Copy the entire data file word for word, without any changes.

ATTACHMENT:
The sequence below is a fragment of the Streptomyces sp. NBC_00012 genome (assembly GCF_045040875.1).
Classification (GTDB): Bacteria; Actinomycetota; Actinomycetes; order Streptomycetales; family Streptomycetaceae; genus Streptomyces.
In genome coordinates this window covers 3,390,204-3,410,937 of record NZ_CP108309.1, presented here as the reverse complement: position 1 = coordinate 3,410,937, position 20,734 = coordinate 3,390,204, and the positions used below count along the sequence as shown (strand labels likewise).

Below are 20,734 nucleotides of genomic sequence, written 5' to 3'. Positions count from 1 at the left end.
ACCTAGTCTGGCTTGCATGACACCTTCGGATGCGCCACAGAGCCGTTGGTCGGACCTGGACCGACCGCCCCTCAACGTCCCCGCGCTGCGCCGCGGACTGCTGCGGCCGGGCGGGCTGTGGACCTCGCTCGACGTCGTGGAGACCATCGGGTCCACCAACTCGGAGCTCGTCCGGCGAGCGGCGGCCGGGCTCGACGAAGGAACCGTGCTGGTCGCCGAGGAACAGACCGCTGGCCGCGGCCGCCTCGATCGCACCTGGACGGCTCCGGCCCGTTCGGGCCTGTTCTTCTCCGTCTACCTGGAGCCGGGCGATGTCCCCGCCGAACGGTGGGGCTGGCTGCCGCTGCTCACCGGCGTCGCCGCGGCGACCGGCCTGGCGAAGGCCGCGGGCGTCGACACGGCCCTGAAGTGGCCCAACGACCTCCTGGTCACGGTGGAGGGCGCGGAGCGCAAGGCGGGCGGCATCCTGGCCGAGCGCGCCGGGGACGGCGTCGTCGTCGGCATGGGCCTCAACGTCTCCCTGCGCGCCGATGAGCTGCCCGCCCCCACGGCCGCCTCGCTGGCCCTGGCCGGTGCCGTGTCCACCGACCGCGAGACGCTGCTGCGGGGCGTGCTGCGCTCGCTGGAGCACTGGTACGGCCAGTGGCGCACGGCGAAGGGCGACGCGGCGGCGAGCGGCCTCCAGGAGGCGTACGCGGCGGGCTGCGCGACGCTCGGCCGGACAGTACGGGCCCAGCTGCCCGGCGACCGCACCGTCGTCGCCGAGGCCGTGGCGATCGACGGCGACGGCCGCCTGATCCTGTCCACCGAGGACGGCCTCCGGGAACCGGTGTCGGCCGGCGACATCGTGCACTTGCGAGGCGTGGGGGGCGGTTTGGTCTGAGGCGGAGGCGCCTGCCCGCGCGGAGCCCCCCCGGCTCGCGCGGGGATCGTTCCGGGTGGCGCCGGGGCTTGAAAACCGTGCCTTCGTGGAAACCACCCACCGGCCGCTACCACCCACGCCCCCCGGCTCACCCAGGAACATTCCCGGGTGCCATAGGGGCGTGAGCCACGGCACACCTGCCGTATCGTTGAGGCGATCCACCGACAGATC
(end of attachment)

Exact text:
The sequence below is a fragment of the Streptomyces sp. NBC_00012 genome (assembly GCF_045040875.1).
Classification (GTDB): Bacteria; Actinomycetota; Actinomycetes; order Streptomycetales; family Streptomycetaceae; genus Streptomyces.
In genome coordinates this window covers 3,390,204-3,410,937 of record NZ_CP108309.1, presented here as the reverse complement: position 1 = coordinate 3,410,937, position 20,734 = coordinate 3,390,204, and the positions used below count along the sequence as shown (strand labels likewise).

Below are 20,734 nucleotides of genomic sequence, written 5' to 3'. Positions count from 1 at the left end.
ACCTAGTCTGGCTTGCATGACACCTTCGGATGCGCCACAGAGCCGTTGGTCGGACCTGGACCGACCGCCCCTCAACGTCCCCGCGCTGCGCCGCGGACTGCTGCGGCCGGGCGGGCTGTGGACCTCGCTCGACGTCGTGGAGACCATCGGGTCCACCAACTCGGAGCTCGTCCGGCGAGCGGCGGCCGGGCTCGACGAAGGAACCGTGCTGGTCGCCGAGGAACAGACCGCTGGCCGCGGCCGCCTCGATCGCACCTGGACGGCTCCGGCCCGTTCGGGCCTGTTCTTCTCCGTCTACCTGGAGCCGGGCGATGTCCCCGCCGAACGGTGGGGCTGGCTGCCGCTGCTCACCGGCGTCGCCGCGGCGACCGGCCTGGCGAAGGCCGCGGGCGTCGACACGGCCCTGAAGTGGCCCAACGACCTCCTGGTCACGGTGGAGGGCGCGGAGCGCAAGGCGGGCGGCATCCTGGCCGAGCGCGCCGGGGACGGCGTCGTCGTCGGCATGGGCCTCAACGTCTCCCTGCGCGCCGATGAGCTGCCCGCCCCCACGGCCGCCTCGCTGGCCCTGGCCGGTGCCGTGTCCACCGACCGCGAGACGCTGCTGCGGGGCGTGCTGCGCTCGCTGGAGCACTGGTACGGCCAGTGGCGCACGGCGAAGGGCGACGCGGCGGCGAGCGGCCTCCAGGAGGCGTACGCGGCGGGCTGCGCGACGCTCGGCCGGACAGTACGGGCCCAGCTGCCCGGCGACCGCACCGTCGTCGCCGAGGCCGTGGCGATCGACGGCGACGGCCGCCTGATCCTGTCCACCGAGGACGGCCTCCGGGAACCGGTGTCGGCCGGCGACATCGTGCACTTGCGAGGCGTGGGGGGCGGTTTGGTCTGAGGCGGAGGCGCCTGCCCGCGCGGAGCCCCCCCGGCTCGCGCGGGGATCGTTCCGGGTGGCGCCGGGGCTTGAAAACCGTGCCTTCGTGGAAACCACCCACCGGCCGCTACCACCCACGCCCCCCGGCTCACCCAGGAACATTCCCGGGTGCCATAGGGGCGTGAGCCACGGCACACCTGCCGTATCGTTGAGGCGATCCACCGACAGATC